Rebellion Record: a Diary of American Events: Poetry and Incidents., Volume 7. (ed. Frank Moore), Border war, as seen and experienced by the inhabitants of Chambersburgh, Pa. (search)
ed For howitzer, cannon, and caisson. VII. But Jenkins now returns again, And Lee and his army following them, Grief, terror, and desolation Throughout our lovely valley fling, And nearer, nearer, nearer bring Destruction to the nation. The first to come over the roads was Rhodes, And then brigade, division, and corps Into the town with clatter and roar, In one unceasing current pour; Divisions almost half a score: Johnson's, Anderson's, Picket's, and Hood's, On, and on, and onward still, McLaw's, and Pender's, and Heath's, until The corps of Ewell and A. P. Hill, And “Bull-dog” Longstreet, all were found Encamped throughout the neighborhood round, These rebels were flushed with insolent pride, Believing an irresistible tide Like the waves of a deep-flowing river, Was sweeping the nation far and wide, Engulfing us ‘neath it forever. “We're back in the Union again,” they cried And endless their boasting and vaunting; “You'll in it remain,” was all we replied, Though endless
Benson J. Lossing, Pictorial Field Book of the Civil War. Volume 2., Chapter 16: the Army of the Potomac before Richmond. (search)
ces in a few minutes; one or two others shared the same fate of being beat in detail. Reports of the Army of Northern Virginia, i. 186. The Confederates were repulsed by cannon and musket, and driven back in confusion to the woods near the Quaker road. Then the National right, on the hills resting near Binford's, was advanced several hundred yards to a better position. Meanwhile Magruder and Huger had made a furious attack on Porter at the left. The brigades of Kershaw and Semmes, of McLaw's division, charged through a dense wood nearly up to Porter's guns; and a similar dash was made by Wright, Mahone, and Anderson, farther to the right, and by Barksdale, nearer the center. But all were repulsed, and for a while fighting nearly ceased. It was only a lull in the storm. With a recklessness or desperation equaled only by his blunders in arrangements for the battle, There was much dissatisfaction felt in the Confederate Army with Lee's management of it, especially on the da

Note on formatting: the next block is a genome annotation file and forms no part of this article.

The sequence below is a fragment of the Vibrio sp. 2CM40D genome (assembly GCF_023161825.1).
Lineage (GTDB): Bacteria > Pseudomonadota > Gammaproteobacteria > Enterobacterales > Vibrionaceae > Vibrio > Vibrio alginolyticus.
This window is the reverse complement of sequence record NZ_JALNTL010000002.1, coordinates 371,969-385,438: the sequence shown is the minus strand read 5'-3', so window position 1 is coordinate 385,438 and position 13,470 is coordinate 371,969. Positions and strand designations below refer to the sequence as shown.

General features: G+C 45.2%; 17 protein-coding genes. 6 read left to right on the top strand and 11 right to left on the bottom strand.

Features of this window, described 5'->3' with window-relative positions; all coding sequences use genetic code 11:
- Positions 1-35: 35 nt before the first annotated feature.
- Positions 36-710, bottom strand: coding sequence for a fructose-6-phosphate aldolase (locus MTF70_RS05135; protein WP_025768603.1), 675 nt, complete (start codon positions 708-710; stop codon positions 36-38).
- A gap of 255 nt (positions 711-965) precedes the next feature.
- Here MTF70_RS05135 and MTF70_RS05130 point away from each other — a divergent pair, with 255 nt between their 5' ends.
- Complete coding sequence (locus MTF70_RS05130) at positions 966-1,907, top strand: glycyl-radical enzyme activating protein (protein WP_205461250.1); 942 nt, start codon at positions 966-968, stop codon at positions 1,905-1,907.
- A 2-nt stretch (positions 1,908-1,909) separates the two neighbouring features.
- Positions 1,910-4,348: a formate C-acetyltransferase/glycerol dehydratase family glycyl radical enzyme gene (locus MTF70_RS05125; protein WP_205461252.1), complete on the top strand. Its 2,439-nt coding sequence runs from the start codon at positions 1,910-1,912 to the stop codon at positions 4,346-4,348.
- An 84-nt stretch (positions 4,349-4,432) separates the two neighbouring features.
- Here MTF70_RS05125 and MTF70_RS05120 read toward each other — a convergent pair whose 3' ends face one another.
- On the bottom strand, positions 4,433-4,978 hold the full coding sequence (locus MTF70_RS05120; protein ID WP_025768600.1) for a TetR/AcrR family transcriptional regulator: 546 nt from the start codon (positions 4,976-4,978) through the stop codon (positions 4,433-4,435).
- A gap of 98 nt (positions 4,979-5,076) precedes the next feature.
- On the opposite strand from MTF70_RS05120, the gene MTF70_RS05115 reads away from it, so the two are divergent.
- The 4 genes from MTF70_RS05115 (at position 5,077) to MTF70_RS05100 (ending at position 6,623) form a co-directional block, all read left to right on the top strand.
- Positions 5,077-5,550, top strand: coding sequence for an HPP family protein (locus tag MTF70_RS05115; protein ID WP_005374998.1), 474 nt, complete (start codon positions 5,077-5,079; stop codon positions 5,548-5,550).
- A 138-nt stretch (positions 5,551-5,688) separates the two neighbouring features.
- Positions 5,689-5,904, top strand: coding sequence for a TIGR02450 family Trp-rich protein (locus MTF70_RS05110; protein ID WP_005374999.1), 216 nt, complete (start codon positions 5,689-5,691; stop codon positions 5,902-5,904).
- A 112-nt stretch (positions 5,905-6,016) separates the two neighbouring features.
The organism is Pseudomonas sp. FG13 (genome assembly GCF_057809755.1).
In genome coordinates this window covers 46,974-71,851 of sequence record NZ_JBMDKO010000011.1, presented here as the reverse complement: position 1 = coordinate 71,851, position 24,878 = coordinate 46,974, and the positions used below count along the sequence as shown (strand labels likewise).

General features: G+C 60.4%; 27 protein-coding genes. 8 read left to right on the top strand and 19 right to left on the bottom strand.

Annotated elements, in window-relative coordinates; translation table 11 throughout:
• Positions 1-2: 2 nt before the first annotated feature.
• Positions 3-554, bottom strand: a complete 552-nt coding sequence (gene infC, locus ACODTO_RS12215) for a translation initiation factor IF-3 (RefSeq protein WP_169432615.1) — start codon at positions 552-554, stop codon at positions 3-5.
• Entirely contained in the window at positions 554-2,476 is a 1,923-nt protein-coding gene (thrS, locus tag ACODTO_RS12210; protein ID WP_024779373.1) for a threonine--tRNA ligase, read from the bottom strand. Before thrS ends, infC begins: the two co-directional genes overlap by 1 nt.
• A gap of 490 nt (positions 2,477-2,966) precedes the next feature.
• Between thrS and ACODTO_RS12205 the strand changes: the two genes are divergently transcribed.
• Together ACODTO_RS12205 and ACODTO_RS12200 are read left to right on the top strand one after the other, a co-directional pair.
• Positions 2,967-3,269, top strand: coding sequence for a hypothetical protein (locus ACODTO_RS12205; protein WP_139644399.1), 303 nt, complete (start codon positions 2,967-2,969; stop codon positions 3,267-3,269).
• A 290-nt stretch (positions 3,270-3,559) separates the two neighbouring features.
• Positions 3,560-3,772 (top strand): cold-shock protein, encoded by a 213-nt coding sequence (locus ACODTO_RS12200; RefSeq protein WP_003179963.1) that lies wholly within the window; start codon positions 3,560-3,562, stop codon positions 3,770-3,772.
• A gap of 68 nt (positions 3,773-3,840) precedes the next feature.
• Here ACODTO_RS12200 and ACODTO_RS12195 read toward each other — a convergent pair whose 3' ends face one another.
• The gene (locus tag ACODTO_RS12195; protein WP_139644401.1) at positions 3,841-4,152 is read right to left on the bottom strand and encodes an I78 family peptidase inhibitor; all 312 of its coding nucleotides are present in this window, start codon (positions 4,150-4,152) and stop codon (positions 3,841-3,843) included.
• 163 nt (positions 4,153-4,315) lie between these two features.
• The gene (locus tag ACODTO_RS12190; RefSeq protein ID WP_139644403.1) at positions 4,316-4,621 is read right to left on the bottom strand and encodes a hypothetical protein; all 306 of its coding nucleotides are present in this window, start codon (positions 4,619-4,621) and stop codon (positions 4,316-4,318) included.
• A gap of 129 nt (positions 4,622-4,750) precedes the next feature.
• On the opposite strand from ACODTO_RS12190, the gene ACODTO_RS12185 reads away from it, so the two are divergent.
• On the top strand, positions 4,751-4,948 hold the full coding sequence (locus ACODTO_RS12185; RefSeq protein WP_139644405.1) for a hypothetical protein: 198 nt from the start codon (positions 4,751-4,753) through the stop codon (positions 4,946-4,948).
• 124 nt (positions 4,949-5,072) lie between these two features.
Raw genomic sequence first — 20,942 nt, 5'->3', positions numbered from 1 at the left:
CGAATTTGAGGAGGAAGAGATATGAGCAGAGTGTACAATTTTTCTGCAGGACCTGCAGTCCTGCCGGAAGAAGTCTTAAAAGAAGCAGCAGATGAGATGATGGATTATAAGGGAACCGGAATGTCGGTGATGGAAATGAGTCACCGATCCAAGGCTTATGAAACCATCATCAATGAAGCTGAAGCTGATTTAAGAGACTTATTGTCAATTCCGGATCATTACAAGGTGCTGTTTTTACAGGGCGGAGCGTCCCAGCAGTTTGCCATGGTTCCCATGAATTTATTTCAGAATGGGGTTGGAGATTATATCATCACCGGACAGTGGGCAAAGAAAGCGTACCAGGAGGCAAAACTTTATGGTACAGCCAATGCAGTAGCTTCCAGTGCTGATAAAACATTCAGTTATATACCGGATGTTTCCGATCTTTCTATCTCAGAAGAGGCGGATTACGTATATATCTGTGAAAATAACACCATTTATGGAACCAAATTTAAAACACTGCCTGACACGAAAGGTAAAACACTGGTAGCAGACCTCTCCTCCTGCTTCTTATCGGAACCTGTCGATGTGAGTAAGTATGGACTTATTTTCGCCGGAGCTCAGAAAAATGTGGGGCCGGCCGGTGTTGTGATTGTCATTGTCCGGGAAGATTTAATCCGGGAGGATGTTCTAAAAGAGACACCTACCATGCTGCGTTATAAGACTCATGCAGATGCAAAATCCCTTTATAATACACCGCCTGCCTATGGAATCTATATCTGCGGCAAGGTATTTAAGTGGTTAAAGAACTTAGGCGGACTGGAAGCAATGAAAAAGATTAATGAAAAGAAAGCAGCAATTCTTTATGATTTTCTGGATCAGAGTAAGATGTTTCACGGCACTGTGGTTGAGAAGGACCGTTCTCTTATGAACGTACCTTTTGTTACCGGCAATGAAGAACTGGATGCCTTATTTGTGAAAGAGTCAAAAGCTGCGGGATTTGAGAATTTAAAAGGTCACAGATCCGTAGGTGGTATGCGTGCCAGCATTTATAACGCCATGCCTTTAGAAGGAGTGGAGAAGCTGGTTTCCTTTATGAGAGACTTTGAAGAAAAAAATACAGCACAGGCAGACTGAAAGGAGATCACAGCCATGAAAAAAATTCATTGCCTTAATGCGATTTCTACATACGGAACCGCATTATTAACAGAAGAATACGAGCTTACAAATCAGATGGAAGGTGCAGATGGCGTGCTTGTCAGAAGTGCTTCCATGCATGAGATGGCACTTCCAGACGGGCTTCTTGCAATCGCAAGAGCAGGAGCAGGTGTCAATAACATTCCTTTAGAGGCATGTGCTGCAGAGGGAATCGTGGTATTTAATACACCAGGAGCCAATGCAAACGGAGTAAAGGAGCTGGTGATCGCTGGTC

Benson J. Lossing, Pictorial Field Book of the Civil War. Volume 3., Chapter 1: operations in Virginia.--battle of Chancellorsville.--siege of Suffolk. (search)
the left of McLaws. Such was, the general disposition of the opposing forces on the morning of the 2d of May. 1863. Lee was satisfied that his situation was a perilous one, and he was unwilling to risk the danger of making a direct attack upon Hooker. His chief counselor was the bold Jackson, who proposed a secret flank movement with his entire corps present, on the National right, so as to fall upon Hooker's rear. Lee hesitated because he would have only the divisions of Anderson and McLaw s left to oppose both Hooker and Sedgwick, should the latter cross the river and attack. To thus divide his army in the Aldrich's Rouse this is a view of Aldrich's house, as it appeared when sketched by the writer, in June, 1866. it was used during the war as Headquarters by Generals Gregg and Merritt, and other officers of both armies. Near it the first skirmish at the opening of the battle of Chancellorsville occurred. It is rather a picturesque old mansion, .on the south side of